I had a good time last week, Te wiki o Te Reo Maori, Arohatia Te Reo. I have heard a lot of Reo over the years and more as a result of initiatives like this. I have myself studied it at school, university, at night school. Recently I have been kindly offered courses but I simply can’t learn it that way. I may never be fluent.
So this last week was also very challenging, especially at the Auckland University debate and the Marae Investigates special. I am not known for holding my tongue – its my job to be professionally opinionated – but I was very aware of my own Reo limitations.
I don’t believe that the protection of the Reo is only the responsibility of individuals, whanau or Maori. Government needs to actively help and to remove barriers. Pakeha should feel confident about treating the Reo as their own language too. I am strongly of the view that I have a responsibility to make structural changes for the benefit of the Reo, for iwi, hapu and every New Zealander.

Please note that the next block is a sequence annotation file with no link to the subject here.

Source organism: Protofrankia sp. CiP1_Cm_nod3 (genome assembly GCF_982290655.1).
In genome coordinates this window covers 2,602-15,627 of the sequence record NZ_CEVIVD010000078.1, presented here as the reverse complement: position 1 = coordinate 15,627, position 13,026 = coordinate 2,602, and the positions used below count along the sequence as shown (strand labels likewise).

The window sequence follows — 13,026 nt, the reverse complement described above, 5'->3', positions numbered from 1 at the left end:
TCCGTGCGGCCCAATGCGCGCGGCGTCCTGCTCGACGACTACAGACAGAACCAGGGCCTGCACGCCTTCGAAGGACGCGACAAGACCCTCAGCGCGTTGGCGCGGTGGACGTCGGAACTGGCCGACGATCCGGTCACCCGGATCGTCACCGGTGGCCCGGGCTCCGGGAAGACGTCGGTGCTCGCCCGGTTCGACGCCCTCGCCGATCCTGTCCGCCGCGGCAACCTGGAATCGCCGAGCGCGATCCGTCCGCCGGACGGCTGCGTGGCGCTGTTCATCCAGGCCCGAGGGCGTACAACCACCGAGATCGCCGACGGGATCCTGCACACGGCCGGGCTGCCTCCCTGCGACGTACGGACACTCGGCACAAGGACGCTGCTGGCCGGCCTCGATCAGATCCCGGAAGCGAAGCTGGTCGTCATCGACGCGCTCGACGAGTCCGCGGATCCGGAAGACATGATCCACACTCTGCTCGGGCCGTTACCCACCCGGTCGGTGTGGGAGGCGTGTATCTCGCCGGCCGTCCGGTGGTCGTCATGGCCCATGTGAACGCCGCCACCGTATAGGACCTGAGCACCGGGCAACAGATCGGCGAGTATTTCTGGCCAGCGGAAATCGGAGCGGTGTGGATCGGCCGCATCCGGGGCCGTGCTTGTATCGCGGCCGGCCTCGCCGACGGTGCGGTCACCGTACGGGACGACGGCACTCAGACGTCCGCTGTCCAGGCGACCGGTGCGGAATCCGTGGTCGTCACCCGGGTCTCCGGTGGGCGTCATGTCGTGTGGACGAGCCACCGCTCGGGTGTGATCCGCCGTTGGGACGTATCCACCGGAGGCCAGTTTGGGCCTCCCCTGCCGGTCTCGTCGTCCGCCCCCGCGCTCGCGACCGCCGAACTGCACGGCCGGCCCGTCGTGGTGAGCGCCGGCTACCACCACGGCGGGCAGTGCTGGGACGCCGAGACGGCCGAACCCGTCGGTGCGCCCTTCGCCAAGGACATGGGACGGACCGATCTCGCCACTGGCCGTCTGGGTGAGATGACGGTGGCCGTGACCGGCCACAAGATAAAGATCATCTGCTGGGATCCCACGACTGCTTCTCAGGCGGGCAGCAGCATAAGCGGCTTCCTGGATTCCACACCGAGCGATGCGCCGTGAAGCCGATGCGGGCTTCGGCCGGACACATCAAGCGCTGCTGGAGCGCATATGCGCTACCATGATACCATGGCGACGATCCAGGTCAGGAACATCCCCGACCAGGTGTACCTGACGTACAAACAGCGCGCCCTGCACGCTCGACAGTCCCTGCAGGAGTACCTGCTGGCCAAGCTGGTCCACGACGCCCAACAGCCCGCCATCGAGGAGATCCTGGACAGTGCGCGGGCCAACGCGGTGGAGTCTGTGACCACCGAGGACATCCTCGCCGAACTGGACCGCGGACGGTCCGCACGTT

But I can do more. And I should. So, in admittedly small steps I will.
One small step is to make sure my questions are in the Reo, first the primary question and increasingly the supps. I did that last week and again today. It makes me try new words, new phrasing, learn more about pronunciation and emphasis. Another is to use the Reo for all the formal things I have to say, in the House and elsewhere. I can’t hold a conversation in the Reo but I can still use it. And using a little bit everyday in different ways, counts.
I’m nervous. Practically everything I say and do is public and regularly criticised. I will get it wrong often and be embarrassed. But (I hope) it will get easier. And it’s still the right thing to do.